Academic journal article Journal of Criminal Law and Criminology

Why Do Criminals Obey the Law? the Influence of Legitimacy and Social Networks on Active Gun Offenders

Academic journal article Journal of Criminal Law and Criminology

Why Do Criminals Obey the Law? the Influence of Legitimacy and Social Networks on Active Gun Offenders

Article excerpt

I. INTRODUCTION

Why do criminals break the law? Although answers to this question typically incorporate individual, contextual, and socio-psychological explanations, the dominant sociological explanations tend to rely heavily on neighborhood structural considerations. That is, most sociologists look to correlates between crime and delinquency on the one hand, and neighborhood social conditions, formal and informal social control, socialization processes, and properties of social networks on the other, to explain why offenders offend. (1) A shorthand way to summarize this rich research tradition is to say that individuals are more likely to break the law when they live in neighborhoods bereft of social, economic, and human capital, when their social networks are saturated with criminal peers and opportunities, and when they are socialized into dense delinquent networks that do not fully admonish deviant behaviors.

Why do people obey the law? This question is not merely the former question's mirror image. An emergent group of social psychologists and legal scholars have undertaken this inquiry and have considered it to be fundamentally different from the question we asked at the outset. An impressive body of research has followed, remaining for the most part distinct from mainstream sociological theorizing. One of the most important findings from this vein of research is that punishment processes matter a great deal more for encouraging compliance than do punishments themselves. (2) These conclusions are generally based upon surveys of, or experiments with, people in the general population, where criminal offending is rare. And, in contrast to sociological studies that tend to investigate serious and violent crimes, sociolegal scholars exploring compliance tend to study banal violations such as failure to pay parking tickets, speeding, tax compliance, and so on. (3)

Both research traditions have produced valuable insights regarding law-violating and law-abiding behaviors. However, both approaches also overlook a simple fact of criminality: most criminals--whether serial killers, professional robbers, drug dealers, or embezzlers--comply with the law most of the time. Crimes are episodic, rare events in the everyday lives of just about all offenders. With a few exceptions, the standard sociological approach to the study of crime and deviance focuses solely on the illegal behaviors of offenders, with very little consideration of their law-abiding behaviors. Conversely, compliance research tends to focus on ordinary citizens who have very little desire or ability, or few opportunities, to engage in more serious forms of street crimes. In short, while we have many explanations about why criminals break the law and why ordinary citizens obey the law, we rarely ask: why do criminals obey the law?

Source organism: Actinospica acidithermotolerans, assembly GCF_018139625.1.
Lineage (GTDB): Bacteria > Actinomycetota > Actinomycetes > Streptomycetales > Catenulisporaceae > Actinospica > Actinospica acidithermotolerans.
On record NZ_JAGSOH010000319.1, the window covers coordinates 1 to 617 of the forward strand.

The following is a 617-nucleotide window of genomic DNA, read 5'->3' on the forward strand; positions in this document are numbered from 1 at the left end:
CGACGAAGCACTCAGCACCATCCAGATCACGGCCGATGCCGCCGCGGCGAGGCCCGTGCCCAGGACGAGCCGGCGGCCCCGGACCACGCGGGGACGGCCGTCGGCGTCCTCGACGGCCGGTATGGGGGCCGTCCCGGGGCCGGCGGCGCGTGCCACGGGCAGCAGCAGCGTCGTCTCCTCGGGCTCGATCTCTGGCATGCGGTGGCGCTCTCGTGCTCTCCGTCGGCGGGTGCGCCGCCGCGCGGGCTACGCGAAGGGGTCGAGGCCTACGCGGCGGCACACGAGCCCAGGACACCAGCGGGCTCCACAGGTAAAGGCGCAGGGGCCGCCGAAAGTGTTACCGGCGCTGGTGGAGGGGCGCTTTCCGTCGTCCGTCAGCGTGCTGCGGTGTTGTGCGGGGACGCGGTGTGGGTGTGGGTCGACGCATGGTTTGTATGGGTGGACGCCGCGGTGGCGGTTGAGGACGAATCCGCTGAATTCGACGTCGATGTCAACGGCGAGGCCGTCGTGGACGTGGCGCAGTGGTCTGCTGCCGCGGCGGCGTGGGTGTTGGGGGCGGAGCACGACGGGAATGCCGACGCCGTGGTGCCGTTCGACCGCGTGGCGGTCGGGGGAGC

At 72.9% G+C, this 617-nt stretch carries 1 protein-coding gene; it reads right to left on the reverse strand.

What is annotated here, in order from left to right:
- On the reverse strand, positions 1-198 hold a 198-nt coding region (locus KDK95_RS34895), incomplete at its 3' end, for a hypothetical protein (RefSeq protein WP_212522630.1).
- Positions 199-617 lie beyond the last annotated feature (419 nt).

We attempt a study of compliance by surveying active offenders through the Chicago Gun Project (CGP). The CGP posed a series of individual, neighborhood, legitimacy, and social network questions to a sample of 141 offenders in fifty-two Chicago neighborhoods. The survey, originally part of a larger research project, was specifically designed to incorporate a sociological understanding of criminal offending with a focus on offenders' perceptions of legitimacy of law and legal actors as a path to reduction of or desistance from violent crime. (4) The CGP examined how offenders' perceptions of the law and social networks influence their understanding of legal authority and subsequent law-violating behavior.

Unlike prior studies of criminal offending, this study examines how perceptions of the law--and its agents--influence compliance. Unlike prior research on compliance, this study surveys the subgroup most likely to be the perpetrators and victims of crime, rather than a random sample of the general population. Thus, the CGP offers two considerable advancements over prior research on both criminal offending and compliance. …

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